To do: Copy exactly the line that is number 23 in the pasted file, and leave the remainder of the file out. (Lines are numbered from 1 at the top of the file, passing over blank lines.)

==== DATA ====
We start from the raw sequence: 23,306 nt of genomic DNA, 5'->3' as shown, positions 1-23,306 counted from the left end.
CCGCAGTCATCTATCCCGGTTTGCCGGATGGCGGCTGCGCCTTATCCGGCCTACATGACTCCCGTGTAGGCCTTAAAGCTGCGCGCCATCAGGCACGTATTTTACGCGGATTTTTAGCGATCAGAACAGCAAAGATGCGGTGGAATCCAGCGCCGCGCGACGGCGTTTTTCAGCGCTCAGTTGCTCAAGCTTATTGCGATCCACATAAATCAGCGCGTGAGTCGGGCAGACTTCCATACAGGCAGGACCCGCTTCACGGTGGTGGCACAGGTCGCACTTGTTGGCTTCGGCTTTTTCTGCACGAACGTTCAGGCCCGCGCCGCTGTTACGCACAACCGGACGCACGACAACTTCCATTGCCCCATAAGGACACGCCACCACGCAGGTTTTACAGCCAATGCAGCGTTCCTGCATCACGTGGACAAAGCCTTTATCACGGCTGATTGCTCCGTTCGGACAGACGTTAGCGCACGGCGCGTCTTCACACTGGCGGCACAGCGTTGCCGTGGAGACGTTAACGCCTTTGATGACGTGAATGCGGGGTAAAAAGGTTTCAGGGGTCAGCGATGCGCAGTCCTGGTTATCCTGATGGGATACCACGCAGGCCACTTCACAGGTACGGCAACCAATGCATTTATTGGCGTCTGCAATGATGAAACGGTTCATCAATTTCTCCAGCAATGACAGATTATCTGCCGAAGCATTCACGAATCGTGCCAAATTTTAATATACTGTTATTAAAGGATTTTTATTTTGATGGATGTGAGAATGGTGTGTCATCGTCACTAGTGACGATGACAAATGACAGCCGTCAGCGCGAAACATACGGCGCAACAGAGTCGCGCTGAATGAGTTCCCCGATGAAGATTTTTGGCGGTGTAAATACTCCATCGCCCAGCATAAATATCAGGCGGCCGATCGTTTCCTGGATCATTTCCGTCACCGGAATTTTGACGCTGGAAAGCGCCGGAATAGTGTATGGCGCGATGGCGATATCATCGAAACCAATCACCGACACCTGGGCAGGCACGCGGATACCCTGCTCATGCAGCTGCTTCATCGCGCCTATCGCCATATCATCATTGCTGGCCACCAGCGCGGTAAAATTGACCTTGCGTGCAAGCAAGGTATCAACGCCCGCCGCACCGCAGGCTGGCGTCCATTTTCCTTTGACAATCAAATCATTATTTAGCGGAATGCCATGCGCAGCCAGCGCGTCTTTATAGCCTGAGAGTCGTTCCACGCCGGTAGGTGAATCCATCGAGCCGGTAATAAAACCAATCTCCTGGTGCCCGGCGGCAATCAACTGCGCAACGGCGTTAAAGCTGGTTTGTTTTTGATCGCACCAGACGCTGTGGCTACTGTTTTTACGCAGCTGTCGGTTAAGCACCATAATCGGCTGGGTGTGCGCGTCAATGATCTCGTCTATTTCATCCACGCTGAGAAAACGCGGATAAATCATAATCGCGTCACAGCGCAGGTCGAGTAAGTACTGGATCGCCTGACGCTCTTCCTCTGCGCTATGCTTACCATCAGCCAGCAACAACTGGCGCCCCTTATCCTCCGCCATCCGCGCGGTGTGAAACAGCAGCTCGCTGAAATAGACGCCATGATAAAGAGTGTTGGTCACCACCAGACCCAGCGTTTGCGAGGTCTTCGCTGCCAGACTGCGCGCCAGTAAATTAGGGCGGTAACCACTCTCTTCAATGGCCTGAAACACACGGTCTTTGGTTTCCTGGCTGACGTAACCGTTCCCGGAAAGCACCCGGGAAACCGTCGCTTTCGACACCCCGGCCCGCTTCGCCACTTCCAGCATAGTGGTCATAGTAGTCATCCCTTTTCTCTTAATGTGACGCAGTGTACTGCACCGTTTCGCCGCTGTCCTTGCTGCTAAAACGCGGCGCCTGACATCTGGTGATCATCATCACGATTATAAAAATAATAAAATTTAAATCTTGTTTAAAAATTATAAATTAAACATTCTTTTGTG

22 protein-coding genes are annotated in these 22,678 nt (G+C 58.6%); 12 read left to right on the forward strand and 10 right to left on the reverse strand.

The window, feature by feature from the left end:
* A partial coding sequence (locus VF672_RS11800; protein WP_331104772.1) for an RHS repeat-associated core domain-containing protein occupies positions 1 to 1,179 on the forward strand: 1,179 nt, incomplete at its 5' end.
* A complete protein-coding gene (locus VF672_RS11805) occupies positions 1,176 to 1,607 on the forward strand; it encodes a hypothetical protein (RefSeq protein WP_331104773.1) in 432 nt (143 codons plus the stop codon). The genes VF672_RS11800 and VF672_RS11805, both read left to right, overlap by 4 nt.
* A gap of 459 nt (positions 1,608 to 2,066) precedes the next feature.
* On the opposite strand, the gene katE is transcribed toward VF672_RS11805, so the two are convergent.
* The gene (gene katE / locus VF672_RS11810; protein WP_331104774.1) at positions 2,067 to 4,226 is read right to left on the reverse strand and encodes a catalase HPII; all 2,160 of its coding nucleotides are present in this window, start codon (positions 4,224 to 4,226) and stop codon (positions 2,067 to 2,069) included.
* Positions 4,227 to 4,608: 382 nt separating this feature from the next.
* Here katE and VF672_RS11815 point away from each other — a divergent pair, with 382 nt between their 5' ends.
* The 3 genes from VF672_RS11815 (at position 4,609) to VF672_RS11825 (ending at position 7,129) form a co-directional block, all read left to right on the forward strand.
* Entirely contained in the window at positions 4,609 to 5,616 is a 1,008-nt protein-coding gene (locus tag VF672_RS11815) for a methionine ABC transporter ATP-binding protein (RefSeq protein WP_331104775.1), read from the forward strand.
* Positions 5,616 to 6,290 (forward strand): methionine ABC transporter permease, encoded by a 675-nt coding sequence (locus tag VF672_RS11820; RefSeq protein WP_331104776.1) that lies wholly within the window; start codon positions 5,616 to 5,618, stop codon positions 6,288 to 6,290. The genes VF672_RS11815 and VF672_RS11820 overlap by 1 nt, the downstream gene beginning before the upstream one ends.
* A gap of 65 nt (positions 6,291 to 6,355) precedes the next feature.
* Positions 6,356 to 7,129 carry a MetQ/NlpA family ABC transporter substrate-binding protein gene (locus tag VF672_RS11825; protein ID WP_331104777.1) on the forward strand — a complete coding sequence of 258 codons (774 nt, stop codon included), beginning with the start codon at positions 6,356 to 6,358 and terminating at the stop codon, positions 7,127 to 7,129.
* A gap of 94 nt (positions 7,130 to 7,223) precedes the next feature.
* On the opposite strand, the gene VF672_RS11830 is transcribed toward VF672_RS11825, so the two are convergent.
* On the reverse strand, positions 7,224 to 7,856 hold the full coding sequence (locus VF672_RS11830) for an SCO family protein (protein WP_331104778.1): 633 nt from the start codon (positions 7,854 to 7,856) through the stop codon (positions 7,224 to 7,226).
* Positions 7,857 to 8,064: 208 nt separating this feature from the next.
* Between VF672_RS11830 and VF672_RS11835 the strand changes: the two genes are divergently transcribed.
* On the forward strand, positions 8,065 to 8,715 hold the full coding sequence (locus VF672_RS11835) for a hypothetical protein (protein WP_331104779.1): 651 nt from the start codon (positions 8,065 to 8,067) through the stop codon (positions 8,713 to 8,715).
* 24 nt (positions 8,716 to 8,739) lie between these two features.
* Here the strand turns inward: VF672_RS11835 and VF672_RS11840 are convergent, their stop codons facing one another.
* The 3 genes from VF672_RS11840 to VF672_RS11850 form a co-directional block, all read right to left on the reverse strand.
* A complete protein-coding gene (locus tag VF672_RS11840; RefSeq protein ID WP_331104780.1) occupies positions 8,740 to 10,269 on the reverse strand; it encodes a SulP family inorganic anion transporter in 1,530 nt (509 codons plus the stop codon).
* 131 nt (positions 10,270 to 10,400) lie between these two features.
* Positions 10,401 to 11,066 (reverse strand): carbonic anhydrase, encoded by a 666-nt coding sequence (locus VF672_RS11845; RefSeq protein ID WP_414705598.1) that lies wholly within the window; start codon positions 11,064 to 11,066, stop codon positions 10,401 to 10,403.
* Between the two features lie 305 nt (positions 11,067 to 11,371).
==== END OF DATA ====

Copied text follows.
* 24 nt (positions 8,716 to 8,739) lie between these two features.